Protection and pathology during parasite infection: IL-10 strikes the balance

Parasite Immunol. 2014 Jun;36(6):233-52. doi: 10.1111/pim.12113.


The host response to infection requires an immune response to be strong enough to control the pathogen but also restrained, to minimize immune-mediated pathology. The conflicting pressures of immune activation and immune suppression are particularly apparent in parasite infections, where co-evolution of host and pathogen has selected many different compromises between protection and pathology. Cytokine signals are critical determinants of both protective immunity and immunopathology, and, in this review, we focus on the regulatory cytokine IL-10 and its role in protozoan and helminth infections. We discuss the sources and targets of IL-10 during parasite infection, the signals that initiate and reinforce its action, and its impact on the invading parasite, on the host tissue, and on coincident immune responses.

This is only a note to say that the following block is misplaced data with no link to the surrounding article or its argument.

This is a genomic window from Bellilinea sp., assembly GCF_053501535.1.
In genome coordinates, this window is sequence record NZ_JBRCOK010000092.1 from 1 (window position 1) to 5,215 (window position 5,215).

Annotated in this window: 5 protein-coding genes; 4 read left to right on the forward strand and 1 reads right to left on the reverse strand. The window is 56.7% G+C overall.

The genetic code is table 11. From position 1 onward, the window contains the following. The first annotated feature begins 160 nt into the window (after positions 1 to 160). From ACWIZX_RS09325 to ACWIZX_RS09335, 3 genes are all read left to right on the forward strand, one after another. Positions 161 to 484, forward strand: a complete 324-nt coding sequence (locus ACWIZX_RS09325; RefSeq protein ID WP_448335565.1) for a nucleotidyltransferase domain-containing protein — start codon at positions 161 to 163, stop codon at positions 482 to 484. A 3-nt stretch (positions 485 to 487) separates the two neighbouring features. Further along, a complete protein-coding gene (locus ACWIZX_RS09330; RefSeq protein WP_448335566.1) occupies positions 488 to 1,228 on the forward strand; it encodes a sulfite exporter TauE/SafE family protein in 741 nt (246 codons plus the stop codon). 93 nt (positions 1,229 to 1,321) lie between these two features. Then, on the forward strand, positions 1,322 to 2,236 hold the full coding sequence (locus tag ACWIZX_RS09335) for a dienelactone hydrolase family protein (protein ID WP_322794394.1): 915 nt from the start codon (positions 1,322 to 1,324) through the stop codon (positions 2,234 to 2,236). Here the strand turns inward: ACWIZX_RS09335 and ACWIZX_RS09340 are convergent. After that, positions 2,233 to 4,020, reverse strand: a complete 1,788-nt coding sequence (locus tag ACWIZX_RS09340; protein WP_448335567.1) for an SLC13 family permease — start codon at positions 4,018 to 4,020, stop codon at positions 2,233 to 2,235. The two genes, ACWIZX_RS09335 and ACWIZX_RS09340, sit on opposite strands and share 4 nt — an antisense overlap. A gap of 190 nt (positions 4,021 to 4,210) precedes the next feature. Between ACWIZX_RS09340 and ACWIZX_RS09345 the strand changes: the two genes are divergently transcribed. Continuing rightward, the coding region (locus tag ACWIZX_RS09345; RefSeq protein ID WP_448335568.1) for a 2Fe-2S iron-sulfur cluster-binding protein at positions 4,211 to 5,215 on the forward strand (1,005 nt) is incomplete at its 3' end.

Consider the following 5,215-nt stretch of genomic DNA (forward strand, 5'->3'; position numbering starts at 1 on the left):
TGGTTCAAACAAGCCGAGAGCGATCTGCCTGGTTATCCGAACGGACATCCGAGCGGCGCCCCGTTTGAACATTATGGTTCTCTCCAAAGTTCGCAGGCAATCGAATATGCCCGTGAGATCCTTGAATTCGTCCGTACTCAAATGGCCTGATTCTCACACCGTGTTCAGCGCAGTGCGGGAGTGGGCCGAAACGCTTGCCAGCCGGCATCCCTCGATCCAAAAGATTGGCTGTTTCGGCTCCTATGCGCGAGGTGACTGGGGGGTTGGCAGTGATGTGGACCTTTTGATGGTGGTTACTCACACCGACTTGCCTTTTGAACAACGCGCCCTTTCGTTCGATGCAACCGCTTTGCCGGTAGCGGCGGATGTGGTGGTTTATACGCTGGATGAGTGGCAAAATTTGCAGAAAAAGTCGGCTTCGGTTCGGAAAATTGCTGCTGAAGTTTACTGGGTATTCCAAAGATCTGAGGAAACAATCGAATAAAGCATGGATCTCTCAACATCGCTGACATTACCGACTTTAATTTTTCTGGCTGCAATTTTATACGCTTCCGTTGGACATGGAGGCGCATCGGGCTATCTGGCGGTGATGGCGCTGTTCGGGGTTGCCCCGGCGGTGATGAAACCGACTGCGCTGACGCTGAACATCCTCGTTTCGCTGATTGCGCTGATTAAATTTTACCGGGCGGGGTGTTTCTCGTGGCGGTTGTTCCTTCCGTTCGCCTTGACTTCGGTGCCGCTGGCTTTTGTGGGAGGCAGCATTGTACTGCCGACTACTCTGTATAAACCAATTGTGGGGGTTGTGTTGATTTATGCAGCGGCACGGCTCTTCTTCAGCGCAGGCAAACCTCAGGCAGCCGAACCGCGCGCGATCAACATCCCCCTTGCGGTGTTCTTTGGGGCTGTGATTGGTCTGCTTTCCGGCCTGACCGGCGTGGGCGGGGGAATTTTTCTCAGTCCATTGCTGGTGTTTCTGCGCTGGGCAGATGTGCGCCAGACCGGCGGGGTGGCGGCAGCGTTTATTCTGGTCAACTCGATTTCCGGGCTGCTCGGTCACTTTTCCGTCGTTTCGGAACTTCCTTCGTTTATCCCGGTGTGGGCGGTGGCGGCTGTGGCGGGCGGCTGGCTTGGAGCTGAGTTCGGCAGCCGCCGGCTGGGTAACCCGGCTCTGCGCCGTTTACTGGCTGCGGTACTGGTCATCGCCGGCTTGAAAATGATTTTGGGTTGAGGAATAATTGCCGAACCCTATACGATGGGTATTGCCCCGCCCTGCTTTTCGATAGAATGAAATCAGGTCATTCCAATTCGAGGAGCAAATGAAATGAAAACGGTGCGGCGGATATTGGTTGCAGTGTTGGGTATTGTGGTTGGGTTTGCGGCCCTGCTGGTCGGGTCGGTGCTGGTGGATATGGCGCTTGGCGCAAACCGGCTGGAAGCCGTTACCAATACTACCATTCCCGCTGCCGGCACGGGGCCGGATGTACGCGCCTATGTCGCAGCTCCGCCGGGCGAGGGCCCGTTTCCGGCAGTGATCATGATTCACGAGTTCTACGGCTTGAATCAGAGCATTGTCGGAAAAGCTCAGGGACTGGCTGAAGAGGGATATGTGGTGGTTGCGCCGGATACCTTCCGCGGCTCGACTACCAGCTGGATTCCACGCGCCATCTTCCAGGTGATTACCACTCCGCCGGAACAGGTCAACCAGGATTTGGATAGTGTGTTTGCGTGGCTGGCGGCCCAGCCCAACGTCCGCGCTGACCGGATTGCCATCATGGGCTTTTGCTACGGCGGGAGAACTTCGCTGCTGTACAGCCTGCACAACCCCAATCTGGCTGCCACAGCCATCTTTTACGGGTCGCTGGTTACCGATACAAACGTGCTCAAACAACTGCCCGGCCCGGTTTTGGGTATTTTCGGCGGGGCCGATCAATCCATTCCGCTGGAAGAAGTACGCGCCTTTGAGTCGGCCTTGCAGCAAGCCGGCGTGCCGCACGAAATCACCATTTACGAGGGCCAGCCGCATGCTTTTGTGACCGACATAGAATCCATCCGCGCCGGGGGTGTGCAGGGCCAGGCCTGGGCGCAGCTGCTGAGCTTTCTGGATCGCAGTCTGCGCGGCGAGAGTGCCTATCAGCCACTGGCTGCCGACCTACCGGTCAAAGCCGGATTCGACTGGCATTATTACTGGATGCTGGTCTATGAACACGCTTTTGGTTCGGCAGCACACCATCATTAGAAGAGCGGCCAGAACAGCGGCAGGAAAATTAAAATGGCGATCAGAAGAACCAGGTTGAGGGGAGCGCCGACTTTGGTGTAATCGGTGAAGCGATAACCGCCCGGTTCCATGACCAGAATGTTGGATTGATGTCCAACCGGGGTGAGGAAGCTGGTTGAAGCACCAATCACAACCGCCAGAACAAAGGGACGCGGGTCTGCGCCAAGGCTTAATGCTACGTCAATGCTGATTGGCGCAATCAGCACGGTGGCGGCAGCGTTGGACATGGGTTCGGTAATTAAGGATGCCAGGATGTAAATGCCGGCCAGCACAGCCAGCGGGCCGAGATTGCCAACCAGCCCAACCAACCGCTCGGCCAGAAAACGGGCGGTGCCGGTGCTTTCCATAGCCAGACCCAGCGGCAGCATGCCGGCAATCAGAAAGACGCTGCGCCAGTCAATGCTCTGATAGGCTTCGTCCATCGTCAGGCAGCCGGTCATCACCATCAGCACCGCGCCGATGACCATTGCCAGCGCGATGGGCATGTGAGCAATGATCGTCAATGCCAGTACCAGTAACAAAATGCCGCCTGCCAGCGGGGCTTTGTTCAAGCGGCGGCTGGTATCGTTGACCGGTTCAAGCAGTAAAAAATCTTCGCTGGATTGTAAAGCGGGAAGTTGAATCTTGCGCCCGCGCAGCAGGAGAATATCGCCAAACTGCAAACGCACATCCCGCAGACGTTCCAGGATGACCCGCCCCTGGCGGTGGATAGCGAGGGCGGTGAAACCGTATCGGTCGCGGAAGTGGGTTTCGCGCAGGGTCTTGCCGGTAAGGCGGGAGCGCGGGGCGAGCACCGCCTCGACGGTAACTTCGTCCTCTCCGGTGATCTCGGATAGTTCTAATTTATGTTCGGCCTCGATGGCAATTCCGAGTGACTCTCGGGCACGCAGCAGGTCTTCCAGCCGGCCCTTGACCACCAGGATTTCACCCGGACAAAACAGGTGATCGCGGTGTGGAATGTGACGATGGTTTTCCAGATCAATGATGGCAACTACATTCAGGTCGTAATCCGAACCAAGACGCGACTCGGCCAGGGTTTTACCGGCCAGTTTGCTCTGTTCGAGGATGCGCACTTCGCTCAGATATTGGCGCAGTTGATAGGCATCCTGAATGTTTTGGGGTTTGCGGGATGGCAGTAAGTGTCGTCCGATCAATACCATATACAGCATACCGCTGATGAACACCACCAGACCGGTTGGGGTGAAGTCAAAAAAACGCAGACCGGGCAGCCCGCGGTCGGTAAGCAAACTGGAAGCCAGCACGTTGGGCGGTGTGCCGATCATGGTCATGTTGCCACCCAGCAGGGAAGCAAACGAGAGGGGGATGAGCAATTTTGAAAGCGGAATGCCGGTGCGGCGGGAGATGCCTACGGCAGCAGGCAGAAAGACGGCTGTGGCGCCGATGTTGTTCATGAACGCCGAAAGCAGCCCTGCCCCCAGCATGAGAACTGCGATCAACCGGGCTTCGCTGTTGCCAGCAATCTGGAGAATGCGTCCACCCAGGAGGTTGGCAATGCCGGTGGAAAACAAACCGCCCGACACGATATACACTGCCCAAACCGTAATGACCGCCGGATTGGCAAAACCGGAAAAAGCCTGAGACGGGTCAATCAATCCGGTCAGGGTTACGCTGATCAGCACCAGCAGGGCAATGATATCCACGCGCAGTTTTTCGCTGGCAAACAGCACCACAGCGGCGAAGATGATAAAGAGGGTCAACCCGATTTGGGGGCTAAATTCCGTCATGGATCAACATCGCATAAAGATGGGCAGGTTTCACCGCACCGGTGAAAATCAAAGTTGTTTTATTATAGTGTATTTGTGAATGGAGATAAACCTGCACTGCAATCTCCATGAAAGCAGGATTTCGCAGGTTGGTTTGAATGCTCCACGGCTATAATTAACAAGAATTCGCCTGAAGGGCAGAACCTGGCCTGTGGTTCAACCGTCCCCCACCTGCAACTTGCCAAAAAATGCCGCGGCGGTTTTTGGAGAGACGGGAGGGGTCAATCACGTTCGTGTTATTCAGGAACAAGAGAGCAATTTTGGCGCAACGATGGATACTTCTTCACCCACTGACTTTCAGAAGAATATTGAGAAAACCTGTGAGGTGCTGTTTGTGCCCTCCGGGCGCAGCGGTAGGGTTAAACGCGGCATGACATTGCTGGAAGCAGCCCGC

Keywords: IL-10; IL-27; cytokine; immune regulation; immunopathology; parasite.

Publication types

  • Research Support, Non-U.S. Gov't
  • Review

MeSH terms

  • Animals
  • Cytokines / immunology
  • Helminthiasis / immunology*
  • Helminthiasis / parasitology
  • Host-Parasite Interactions
  • Humans
  • Interleukin-10 / immunology*
  • Parasites / classification
  • Parasites / physiology
  • Protozoan Infections / immunology*
  • Protozoan Infections / parasitology


  • Cytokines
  • Interleukin-10